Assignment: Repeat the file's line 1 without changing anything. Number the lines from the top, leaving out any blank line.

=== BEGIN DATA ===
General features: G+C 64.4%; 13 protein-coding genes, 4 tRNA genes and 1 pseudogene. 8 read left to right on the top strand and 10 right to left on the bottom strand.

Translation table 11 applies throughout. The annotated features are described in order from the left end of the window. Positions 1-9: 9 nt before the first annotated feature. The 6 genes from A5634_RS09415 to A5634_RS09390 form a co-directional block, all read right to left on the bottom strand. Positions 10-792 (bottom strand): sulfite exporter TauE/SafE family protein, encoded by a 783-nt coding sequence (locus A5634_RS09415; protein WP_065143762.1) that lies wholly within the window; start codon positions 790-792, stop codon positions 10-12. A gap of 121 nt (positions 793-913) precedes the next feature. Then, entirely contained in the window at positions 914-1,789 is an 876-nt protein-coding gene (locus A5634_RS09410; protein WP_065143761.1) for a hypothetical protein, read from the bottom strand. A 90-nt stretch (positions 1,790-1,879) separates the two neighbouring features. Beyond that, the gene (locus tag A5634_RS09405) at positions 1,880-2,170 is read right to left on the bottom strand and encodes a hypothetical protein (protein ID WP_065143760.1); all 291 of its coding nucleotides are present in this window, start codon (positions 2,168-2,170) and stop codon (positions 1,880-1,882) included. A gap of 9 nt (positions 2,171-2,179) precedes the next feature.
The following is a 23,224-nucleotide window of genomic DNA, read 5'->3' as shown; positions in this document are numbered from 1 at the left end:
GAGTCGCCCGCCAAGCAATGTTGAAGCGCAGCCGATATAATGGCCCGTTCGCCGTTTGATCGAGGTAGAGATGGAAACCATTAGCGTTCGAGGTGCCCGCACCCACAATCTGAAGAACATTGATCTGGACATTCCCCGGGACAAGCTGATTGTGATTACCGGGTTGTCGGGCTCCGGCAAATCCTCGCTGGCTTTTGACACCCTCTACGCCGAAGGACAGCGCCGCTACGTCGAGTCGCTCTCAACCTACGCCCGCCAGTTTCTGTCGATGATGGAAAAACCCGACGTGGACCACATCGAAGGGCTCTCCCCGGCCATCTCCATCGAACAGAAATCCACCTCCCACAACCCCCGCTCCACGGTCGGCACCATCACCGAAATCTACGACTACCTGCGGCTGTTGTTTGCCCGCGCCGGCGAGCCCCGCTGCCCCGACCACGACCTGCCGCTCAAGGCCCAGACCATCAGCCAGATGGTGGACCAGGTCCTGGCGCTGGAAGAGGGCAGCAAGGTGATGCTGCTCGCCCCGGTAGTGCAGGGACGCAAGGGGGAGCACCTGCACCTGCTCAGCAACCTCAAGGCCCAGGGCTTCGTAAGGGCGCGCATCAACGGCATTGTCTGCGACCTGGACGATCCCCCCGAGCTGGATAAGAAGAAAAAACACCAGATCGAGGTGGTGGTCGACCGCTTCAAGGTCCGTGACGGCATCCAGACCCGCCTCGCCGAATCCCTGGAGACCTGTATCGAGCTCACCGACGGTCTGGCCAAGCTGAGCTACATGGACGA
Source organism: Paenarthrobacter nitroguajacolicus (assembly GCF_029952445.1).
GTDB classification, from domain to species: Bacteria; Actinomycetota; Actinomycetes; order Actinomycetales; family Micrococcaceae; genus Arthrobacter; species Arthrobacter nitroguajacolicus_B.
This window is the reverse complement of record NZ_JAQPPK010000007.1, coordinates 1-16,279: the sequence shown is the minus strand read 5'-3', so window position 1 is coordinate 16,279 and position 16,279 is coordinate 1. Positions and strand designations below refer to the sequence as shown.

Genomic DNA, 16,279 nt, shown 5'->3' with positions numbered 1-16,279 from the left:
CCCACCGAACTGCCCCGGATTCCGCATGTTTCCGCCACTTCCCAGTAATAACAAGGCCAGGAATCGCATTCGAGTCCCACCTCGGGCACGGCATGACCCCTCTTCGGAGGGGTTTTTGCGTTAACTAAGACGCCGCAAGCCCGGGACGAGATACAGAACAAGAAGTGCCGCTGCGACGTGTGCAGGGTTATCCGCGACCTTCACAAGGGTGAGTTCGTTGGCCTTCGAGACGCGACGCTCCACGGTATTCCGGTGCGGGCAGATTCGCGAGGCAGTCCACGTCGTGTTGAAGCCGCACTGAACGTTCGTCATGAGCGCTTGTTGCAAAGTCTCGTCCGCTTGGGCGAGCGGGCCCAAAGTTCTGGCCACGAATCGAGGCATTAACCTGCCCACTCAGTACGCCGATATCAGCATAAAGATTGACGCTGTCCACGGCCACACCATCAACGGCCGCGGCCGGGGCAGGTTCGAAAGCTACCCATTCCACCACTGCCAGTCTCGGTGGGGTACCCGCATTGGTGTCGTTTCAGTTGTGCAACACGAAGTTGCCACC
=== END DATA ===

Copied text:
General features: G+C 64.4%; 13 protein-coding genes, 4 tRNA genes and 1 pseudogene. 8 read left to right on the top strand and 10 right to left on the bottom strand.